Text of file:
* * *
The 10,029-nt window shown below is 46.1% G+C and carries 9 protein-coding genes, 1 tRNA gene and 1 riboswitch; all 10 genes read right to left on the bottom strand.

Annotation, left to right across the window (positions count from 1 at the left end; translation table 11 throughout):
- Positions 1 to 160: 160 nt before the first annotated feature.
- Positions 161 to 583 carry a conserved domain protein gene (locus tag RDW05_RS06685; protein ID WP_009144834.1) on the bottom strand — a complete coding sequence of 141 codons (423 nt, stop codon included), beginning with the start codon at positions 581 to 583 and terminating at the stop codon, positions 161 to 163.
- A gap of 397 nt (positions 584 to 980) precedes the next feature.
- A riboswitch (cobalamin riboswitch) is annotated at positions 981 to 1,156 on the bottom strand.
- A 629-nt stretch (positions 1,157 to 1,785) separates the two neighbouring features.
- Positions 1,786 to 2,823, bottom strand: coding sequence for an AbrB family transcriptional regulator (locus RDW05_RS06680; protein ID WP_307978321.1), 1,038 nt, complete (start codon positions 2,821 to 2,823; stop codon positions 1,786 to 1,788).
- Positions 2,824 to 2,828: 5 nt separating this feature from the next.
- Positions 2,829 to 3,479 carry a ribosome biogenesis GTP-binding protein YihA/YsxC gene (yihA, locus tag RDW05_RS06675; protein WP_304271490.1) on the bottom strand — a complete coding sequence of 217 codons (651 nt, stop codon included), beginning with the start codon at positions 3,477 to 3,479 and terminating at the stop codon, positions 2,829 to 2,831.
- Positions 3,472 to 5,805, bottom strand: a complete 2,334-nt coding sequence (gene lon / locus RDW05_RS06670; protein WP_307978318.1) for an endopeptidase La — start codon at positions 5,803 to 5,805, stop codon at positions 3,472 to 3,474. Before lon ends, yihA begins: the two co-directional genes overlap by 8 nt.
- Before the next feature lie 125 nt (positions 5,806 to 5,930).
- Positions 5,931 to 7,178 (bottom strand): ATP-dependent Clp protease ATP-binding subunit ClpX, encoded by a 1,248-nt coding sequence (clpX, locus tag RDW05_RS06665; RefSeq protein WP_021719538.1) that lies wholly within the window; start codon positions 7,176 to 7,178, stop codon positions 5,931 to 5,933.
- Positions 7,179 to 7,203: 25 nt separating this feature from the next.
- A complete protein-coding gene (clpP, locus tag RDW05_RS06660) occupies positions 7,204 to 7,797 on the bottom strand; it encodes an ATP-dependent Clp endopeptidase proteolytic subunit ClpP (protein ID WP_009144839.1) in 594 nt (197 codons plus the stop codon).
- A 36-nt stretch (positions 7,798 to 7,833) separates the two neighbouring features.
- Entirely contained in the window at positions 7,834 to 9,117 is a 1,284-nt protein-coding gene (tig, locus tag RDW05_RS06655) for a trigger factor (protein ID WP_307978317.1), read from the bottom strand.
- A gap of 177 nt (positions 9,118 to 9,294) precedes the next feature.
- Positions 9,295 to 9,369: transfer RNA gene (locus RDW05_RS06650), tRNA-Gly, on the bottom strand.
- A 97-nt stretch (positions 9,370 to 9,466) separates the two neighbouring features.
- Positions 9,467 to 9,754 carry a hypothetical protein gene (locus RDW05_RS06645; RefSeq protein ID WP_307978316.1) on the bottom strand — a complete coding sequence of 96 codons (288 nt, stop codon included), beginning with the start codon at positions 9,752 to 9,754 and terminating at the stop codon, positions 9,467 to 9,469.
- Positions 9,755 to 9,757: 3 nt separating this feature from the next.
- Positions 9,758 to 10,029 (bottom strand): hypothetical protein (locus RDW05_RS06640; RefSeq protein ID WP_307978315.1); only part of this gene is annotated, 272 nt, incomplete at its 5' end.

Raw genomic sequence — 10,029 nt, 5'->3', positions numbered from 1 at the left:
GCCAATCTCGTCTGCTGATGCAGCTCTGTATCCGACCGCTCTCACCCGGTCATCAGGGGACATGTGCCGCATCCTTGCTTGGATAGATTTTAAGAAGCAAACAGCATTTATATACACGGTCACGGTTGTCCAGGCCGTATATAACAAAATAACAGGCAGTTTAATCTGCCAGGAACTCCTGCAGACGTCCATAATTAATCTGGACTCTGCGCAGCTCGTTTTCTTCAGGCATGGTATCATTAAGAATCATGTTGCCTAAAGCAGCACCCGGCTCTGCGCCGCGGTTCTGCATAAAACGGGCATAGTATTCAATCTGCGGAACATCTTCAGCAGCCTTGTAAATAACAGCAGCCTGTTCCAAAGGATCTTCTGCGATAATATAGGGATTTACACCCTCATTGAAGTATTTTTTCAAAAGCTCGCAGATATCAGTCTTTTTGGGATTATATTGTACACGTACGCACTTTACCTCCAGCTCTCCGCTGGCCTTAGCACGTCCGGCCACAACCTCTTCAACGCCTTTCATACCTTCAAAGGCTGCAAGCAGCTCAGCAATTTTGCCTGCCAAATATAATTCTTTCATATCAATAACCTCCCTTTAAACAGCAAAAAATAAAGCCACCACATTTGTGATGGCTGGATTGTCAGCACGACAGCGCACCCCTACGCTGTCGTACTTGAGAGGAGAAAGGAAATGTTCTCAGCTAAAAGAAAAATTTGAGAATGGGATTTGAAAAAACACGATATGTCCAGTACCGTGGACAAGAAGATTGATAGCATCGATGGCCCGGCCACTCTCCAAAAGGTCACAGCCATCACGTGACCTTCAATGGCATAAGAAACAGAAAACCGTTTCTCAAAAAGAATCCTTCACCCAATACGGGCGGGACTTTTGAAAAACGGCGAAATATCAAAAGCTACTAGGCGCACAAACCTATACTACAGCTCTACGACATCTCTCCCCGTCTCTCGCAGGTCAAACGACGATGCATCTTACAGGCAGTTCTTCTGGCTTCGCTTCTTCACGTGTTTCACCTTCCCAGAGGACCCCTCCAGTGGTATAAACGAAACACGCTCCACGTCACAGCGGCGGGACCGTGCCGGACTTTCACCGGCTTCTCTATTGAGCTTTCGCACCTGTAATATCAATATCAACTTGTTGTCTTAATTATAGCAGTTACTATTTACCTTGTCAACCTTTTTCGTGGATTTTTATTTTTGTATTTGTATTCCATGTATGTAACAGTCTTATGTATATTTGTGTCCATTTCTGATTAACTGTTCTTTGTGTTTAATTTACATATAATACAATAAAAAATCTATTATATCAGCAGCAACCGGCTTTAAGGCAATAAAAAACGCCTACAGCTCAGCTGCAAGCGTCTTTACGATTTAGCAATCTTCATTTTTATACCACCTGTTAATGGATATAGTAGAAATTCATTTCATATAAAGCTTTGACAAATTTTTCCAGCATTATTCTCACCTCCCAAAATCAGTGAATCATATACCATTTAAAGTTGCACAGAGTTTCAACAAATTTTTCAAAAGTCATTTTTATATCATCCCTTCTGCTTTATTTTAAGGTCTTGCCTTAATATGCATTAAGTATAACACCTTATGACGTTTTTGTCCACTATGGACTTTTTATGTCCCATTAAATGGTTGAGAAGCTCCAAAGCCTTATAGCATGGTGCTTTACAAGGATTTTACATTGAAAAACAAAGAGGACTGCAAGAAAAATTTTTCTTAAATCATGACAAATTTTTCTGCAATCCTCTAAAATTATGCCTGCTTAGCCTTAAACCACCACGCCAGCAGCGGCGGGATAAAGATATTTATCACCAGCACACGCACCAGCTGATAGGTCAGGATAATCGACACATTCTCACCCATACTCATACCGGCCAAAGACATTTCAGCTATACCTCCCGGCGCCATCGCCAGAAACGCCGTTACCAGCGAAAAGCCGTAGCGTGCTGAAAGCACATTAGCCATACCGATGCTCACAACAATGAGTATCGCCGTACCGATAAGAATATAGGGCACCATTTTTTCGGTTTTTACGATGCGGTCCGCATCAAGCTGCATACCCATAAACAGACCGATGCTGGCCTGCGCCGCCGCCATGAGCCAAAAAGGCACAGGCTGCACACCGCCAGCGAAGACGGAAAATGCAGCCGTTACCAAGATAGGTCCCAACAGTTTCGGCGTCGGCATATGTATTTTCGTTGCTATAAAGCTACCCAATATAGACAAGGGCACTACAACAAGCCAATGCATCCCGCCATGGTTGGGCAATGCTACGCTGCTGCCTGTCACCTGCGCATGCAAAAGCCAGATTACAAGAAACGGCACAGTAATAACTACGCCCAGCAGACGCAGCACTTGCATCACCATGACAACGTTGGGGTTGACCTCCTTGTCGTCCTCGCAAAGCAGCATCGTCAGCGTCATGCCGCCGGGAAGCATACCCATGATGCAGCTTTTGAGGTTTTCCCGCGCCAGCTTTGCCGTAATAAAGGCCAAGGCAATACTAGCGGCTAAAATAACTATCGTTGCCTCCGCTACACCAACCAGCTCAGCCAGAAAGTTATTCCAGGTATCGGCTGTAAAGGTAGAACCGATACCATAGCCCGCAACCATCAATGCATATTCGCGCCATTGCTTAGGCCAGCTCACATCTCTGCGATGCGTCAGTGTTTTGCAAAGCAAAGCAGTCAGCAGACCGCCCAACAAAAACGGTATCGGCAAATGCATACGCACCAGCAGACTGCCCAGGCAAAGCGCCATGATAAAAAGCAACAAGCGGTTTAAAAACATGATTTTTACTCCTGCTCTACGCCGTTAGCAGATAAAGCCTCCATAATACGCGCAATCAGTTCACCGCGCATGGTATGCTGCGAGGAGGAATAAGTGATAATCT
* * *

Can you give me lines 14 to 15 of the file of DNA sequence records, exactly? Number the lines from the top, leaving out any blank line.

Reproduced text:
- Positions 7,179 to 7,203: 25 nt separating this feature from the next.
- A complete protein-coding gene (clpP, locus tag RDW05_RS06660) occupies positions 7,204 to 7,797 on the bottom strand; it encodes an ATP-dependent Clp endopeptidase proteolytic subunit ClpP (protein ID WP_009144839.1) in 594 nt (197 codons plus the stop codon).